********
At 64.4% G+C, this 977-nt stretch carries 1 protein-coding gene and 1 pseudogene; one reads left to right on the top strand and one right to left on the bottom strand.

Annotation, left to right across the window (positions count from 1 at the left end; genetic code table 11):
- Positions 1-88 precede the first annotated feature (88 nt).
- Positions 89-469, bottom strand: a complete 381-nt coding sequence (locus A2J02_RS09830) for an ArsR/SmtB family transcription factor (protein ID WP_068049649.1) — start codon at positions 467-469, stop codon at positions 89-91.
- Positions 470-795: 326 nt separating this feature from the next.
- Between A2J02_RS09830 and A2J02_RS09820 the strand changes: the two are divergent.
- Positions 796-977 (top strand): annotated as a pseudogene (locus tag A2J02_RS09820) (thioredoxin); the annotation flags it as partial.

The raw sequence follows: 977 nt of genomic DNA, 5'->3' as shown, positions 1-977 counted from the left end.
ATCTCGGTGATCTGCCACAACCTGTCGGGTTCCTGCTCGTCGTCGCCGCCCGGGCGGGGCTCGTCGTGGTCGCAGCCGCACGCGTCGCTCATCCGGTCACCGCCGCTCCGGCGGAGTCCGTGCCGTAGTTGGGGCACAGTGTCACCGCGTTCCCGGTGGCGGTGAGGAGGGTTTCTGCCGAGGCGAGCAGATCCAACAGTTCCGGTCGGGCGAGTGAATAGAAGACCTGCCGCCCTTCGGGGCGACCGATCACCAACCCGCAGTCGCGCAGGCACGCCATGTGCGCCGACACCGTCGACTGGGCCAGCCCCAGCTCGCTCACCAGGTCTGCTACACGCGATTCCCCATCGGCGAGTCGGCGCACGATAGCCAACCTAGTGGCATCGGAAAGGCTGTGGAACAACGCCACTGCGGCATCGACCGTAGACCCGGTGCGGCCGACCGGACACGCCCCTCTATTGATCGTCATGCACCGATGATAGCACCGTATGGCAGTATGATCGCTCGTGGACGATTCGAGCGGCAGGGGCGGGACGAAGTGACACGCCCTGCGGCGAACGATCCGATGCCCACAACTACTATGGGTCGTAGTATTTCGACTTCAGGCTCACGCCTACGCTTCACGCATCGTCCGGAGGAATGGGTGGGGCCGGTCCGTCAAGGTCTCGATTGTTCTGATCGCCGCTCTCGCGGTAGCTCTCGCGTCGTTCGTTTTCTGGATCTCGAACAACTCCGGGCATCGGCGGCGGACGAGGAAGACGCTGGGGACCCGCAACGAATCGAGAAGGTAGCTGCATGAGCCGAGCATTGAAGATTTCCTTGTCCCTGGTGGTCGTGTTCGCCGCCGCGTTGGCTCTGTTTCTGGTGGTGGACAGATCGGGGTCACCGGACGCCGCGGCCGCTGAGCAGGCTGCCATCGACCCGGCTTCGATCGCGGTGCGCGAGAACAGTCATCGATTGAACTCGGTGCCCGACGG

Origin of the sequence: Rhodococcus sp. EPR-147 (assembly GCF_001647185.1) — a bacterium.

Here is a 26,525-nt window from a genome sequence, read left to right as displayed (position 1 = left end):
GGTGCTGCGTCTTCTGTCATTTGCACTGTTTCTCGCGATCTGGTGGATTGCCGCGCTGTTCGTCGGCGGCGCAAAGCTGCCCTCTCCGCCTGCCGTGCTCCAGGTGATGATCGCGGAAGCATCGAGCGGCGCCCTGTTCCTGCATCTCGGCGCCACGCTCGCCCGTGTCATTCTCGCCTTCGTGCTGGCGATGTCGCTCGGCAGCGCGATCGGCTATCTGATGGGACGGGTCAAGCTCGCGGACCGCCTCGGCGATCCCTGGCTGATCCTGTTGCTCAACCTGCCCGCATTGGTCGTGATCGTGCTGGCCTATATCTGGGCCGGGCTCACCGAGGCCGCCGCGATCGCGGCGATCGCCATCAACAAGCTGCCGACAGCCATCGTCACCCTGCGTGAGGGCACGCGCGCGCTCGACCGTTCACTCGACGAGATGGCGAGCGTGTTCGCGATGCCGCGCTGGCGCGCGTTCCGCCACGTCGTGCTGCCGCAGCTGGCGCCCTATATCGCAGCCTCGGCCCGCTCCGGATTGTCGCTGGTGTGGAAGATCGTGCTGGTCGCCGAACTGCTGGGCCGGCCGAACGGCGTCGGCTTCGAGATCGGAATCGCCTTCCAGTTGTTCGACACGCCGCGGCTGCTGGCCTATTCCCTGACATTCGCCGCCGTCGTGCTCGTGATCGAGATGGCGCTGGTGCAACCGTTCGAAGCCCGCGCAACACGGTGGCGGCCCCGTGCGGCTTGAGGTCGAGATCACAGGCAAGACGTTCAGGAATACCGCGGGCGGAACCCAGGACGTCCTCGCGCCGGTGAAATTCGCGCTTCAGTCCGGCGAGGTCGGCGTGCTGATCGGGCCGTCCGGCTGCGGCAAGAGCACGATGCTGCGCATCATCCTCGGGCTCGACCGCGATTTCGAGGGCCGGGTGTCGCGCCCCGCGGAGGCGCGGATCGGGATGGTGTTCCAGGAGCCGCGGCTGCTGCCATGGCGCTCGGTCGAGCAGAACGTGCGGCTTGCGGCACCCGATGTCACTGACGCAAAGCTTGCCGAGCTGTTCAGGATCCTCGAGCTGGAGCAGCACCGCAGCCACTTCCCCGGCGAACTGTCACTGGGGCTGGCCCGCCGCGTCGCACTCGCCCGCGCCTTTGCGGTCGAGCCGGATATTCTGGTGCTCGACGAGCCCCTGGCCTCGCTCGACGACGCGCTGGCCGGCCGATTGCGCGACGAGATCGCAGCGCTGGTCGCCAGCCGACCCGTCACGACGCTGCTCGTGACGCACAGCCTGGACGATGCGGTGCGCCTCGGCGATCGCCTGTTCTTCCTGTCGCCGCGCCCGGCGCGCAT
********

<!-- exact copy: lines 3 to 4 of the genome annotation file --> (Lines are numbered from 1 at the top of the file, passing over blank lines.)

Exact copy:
- Positions 1-88 precede the first annotated feature (88 nt).
- Positions 89-469, bottom strand: a complete 381-nt coding sequence (locus A2J02_RS09830) for an ArsR/SmtB family transcription factor (protein ID WP_068049649.1) — start codon at positions 467-469, stop codon at positions 89-91.